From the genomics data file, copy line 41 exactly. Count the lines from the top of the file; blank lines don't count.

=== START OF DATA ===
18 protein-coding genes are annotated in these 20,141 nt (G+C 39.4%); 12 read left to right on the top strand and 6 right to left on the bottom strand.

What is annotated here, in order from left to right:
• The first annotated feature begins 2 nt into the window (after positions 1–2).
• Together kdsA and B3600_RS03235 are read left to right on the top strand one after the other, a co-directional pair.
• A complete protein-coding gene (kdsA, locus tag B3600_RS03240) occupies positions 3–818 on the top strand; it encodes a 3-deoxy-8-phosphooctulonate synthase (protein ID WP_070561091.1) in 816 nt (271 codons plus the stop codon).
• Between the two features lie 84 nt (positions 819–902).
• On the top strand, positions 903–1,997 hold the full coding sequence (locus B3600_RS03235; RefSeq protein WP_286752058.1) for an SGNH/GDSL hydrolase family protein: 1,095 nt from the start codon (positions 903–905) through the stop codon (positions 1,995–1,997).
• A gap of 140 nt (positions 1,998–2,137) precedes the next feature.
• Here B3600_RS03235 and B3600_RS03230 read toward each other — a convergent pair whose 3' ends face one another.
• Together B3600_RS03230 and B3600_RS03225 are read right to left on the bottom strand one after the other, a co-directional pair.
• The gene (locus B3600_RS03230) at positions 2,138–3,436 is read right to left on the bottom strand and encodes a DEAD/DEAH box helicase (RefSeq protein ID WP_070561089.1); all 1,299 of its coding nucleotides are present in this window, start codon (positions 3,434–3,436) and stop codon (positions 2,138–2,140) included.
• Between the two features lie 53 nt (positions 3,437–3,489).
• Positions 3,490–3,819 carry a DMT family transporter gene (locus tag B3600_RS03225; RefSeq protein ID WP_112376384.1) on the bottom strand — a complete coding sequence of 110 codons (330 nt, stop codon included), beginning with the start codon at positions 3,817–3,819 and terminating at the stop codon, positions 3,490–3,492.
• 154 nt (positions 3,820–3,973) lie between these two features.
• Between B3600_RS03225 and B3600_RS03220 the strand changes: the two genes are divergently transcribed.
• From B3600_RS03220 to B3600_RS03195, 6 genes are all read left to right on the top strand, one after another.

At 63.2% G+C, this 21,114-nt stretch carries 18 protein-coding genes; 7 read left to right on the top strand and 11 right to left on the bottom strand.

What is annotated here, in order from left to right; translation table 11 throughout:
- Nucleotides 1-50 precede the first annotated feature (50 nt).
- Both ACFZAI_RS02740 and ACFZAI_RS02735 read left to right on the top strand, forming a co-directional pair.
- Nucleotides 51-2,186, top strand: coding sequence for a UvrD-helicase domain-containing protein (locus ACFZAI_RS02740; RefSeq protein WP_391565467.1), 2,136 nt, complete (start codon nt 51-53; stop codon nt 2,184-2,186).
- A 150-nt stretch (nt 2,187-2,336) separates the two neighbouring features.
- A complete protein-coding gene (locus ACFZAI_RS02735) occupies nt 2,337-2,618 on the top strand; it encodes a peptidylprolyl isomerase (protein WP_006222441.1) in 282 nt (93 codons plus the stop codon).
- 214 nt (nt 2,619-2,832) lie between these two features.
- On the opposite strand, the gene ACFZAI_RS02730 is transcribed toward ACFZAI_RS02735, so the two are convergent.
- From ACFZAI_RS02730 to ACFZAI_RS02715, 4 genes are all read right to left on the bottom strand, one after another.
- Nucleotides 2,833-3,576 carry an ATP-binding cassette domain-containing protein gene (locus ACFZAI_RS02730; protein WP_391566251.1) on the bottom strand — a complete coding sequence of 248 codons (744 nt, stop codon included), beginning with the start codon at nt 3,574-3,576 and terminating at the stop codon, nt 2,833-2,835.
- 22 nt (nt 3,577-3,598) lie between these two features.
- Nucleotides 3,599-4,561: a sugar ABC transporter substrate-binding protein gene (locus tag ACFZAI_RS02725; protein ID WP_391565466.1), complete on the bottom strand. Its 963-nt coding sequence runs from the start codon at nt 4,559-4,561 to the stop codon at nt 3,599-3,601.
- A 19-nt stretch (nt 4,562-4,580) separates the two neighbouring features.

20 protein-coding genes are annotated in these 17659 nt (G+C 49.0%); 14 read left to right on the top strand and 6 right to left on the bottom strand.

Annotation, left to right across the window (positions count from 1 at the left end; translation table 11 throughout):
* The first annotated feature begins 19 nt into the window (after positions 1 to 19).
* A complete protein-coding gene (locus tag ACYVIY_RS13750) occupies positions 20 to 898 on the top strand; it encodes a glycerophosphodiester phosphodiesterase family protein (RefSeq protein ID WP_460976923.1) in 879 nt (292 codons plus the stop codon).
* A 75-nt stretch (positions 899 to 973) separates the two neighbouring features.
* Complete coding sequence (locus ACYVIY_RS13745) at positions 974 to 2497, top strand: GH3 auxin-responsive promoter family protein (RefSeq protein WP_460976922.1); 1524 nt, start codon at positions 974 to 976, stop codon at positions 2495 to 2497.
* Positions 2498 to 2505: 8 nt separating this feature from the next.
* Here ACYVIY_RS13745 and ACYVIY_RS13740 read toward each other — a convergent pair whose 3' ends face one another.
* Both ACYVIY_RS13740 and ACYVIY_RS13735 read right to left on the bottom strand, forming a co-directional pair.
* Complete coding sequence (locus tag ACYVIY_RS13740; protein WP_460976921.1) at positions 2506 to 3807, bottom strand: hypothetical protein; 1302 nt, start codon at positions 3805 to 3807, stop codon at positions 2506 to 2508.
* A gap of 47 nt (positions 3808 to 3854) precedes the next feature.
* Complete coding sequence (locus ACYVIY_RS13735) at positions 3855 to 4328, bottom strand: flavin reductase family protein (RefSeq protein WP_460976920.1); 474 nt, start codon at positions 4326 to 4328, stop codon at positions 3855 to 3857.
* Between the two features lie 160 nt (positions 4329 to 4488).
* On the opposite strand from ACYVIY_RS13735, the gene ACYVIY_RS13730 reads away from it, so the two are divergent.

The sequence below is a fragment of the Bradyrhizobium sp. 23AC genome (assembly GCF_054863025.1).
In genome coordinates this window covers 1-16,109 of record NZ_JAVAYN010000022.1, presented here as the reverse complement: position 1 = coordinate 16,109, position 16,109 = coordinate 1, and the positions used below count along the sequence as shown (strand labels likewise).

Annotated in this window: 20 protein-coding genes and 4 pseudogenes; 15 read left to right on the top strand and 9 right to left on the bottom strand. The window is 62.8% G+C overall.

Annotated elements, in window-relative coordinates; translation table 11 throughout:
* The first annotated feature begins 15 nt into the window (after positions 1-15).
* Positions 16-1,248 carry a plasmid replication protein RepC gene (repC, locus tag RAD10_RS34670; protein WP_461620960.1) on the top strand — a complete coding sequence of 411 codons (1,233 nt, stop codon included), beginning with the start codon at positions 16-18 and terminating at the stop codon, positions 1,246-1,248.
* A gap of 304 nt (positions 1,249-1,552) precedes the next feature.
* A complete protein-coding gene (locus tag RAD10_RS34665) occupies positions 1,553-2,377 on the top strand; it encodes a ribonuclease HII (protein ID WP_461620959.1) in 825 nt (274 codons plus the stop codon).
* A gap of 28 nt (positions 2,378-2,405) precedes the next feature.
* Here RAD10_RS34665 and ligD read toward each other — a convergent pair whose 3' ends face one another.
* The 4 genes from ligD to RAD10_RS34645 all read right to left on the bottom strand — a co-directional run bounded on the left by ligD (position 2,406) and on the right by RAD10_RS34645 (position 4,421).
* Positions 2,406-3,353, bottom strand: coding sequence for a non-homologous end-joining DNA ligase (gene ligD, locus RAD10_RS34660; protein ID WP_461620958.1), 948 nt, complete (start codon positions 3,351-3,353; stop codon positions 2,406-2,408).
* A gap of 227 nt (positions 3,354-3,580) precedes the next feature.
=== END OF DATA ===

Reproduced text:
* A gap of 47 nt (positions 3808 to 3854) precedes the next feature.